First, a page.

This year, Europe’s GDPR regulations sparked sweeping changes in the way companies handle consumers’ private data—not just European companies, but all companies. Since the GDPR applied to any organization that might, at some point, handle an E.U. citizen’s information, almost all internationally-recognized businesses were affected (you may recall the slew of we’re-updating-our-privacy-policy emails you received around this time.)
Now, in the U.S., California is implementing a similar set of protocols, called the California Consumer Privacy Act, or CCPA. Just like the GDPR, the CCPA will apply to organizations far outside of California’s boundaries—meaning that, regardless of location, accounting firms and CPAs should be paying attention.
Below are some frequently asked questions about the CCPA, and tips on how accountants can prepare for it.
When will the CCPA go into effect?
The CCPA, which was signed in June 2018, will go into effect on January 1, 2020. The American Bar Association states that the California attorney general, who will generally enforce the CCPA, will adopt the regulations on or before July 1, 2020, and will be able to being enforcement actions starting on that date.
What will the CCPA do?
The CCPA will force companies to reveal what data they’re collecting on their Californian clients, as well as whether or not they’re selling said data to private entities. The law will also require companies to give consumers a clear opt-out option to prevent the sale of their information and/or erase their information from a company’s database.
Who does the CCPA apply to?
The CCPA will apply to all for-profit businesses, firms, and organizations that currently collect personal data on California residents. As previously stated, this includes organizations that aren’t physically located in California. Even organizations with just one Californian client will be legally obligated to comply, or face hefty non-compliance penalties.
Why should accounting firms prepare for the CCPA?
Let’s talk more about those penalties. According to the CCPA, if a business “has failed to implement and maintain reasonable security procedures and practices,” it can be fined for up to $7,000 per incident. That means that if your accounting firm has one thousand clients in your database, a single security breach could potentially rack up fines totaling $7,000,000. Obviously, that’s enough to devastate most accounting firms.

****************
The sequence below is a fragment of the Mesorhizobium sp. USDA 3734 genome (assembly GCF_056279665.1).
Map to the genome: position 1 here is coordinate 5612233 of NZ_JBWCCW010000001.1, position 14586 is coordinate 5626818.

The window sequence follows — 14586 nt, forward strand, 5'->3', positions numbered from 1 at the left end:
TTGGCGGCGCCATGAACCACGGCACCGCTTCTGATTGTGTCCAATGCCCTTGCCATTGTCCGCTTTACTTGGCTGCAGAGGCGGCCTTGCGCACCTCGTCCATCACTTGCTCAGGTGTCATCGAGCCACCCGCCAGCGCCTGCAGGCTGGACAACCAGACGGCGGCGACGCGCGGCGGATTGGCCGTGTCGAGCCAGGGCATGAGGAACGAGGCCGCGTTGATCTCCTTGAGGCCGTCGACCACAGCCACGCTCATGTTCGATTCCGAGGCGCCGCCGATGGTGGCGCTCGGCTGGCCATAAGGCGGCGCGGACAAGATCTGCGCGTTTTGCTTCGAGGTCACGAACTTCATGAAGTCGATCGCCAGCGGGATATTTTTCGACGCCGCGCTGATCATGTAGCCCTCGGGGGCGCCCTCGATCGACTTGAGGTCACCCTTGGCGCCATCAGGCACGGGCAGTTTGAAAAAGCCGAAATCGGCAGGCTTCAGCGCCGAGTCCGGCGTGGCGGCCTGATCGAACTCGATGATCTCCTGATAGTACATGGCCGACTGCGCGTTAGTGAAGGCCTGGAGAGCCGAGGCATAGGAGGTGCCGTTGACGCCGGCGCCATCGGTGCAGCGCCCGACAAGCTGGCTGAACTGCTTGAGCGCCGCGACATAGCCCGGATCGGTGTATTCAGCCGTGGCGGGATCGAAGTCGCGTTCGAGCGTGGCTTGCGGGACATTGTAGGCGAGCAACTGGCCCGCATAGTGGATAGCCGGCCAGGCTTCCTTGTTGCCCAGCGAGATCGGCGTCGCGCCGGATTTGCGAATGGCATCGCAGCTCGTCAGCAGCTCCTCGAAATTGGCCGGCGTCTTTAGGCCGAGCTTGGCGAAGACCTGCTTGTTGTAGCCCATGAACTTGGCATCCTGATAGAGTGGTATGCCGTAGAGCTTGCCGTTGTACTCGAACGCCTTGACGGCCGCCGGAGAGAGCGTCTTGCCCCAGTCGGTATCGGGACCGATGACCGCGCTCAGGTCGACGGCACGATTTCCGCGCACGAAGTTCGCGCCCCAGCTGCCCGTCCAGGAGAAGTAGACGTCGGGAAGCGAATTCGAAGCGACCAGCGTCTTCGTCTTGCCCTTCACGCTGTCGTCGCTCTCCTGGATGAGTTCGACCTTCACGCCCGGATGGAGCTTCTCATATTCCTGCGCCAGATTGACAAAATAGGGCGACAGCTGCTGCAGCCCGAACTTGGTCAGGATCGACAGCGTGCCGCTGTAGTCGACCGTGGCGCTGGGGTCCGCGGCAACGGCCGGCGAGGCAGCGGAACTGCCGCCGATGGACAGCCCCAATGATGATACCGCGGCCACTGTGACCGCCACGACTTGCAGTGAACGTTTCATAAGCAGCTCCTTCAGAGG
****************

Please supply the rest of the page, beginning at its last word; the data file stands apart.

If my firm already prepared for the GDPR, am I covered for the CCPA?
No, but you are close. There are additional requirements you’ll need to meet for the CCPA, including categorizing the personal information you’re collecting, as well as ensuring reasonable security practices are in place. Talk to an attorney to gain a full understanding of changes you’ll need to make. You can also consult the CCPA itself, or read guidelines which will be published by the IRS, NIST, and California Attorney General’s Office at an unannounced time in the near-future.
What else can I do to protect my accounting firm from data breaches?
One of the easiest and most crucial things you can do to protect your firm from hacks and fines is investing in a secure practice management software. If your firm is still trading client data via regular email, the situation is essentially a disaster waiting to happen. Instead, you should exchange private data via an encrypted client portal for accounting firms, which makes data much harder to access and provides many other benefits as well.
Protect Your Accounting Firm with ImagineTime
Even if an employee uses a weak password (like “password”) and a hacker (unsurprisingly) gains access to your client data, under the CCPA, your firm can be held responsible. By proactively investing in secure file sharing software, you can protect your firm and ensure the safest possible environment for your clients.
ImagineTime is a practice management software built by accountants, for accountants. We are proud to offer world-class solutions to today’s practice management challenges. To learn more about our secure client portal and other services, click here.